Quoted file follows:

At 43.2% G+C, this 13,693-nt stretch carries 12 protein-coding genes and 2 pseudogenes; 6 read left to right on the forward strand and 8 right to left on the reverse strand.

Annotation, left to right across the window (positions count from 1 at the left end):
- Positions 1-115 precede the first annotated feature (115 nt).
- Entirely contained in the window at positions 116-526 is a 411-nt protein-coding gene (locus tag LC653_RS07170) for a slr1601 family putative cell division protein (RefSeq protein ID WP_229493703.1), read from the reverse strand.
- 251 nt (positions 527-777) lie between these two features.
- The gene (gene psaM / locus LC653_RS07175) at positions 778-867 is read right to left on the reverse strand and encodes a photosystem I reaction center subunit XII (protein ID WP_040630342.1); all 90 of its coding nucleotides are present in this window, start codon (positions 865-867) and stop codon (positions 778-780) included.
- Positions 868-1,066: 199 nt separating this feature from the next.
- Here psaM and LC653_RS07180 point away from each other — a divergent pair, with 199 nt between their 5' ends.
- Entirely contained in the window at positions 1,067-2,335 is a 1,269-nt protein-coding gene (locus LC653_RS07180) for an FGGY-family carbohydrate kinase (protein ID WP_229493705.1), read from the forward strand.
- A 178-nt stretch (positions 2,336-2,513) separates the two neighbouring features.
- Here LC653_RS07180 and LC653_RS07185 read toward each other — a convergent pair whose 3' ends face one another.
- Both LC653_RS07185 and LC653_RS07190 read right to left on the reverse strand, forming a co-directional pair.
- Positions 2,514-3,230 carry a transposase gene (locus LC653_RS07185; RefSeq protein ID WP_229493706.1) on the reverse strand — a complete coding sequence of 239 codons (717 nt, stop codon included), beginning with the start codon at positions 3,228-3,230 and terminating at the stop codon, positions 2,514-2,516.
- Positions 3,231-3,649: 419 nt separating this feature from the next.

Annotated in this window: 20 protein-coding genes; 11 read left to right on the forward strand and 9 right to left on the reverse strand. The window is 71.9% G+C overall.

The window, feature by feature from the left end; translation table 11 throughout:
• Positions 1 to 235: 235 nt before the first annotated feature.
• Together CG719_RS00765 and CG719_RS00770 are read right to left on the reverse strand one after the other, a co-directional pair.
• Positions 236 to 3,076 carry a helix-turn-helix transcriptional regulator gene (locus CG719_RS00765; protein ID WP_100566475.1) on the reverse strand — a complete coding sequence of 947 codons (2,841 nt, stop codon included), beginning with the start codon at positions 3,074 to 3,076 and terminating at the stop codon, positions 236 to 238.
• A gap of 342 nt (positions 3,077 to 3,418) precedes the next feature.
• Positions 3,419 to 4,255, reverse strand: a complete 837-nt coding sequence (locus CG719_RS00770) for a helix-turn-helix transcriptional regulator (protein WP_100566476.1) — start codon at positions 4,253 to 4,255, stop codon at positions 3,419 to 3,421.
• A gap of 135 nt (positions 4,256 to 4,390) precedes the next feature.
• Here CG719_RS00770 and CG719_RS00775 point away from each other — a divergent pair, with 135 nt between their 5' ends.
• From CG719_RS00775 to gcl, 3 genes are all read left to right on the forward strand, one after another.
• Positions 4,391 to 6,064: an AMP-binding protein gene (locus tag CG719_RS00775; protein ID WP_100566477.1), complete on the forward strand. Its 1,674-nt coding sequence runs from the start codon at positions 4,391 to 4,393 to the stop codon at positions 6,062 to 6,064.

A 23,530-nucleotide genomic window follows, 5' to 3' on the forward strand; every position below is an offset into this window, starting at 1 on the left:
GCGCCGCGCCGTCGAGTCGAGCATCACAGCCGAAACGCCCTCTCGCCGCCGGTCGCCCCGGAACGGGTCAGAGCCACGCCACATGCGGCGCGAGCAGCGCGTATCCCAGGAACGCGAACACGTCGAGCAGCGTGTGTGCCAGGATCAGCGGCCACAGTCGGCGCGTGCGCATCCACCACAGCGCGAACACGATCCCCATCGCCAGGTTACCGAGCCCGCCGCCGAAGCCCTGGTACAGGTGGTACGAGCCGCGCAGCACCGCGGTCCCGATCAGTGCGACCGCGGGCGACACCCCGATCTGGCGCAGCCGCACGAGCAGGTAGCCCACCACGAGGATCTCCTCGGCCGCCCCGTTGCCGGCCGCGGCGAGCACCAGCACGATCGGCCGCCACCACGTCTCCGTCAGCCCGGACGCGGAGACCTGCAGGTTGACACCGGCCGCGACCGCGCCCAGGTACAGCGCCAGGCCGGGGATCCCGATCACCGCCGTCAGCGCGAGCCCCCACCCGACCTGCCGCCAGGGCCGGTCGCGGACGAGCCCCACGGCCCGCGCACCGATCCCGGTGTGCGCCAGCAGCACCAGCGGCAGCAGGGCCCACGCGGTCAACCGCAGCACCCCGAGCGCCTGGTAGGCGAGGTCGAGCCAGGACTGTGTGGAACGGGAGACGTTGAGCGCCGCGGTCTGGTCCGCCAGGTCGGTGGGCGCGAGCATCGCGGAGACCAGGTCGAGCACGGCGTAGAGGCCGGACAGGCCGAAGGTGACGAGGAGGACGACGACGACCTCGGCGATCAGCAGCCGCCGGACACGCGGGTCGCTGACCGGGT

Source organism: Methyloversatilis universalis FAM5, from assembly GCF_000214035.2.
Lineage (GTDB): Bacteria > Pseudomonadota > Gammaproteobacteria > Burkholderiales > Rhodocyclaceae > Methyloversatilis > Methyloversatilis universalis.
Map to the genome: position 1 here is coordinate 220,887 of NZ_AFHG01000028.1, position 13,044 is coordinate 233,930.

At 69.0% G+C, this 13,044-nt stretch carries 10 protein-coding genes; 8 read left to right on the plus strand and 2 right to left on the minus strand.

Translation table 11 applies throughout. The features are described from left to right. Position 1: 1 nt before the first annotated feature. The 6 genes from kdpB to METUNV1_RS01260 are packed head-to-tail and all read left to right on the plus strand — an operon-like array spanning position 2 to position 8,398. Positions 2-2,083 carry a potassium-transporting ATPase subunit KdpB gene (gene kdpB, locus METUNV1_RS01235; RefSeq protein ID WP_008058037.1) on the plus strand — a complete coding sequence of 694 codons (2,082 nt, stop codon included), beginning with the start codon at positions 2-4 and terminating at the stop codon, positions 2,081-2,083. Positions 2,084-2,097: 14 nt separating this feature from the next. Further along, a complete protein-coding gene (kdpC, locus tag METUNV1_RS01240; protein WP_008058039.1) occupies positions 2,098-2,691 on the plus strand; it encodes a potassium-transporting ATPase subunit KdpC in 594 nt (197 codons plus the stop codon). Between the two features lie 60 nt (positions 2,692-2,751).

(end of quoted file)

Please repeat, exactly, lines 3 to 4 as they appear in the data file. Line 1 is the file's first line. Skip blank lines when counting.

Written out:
- Positions 1-115 precede the first annotated feature (115 nt).
- Entirely contained in the window at positions 116-526 is a 411-nt protein-coding gene (locus tag LC653_RS07170) for a slr1601 family putative cell division protein (RefSeq protein ID WP_229493703.1), read from the reverse strand.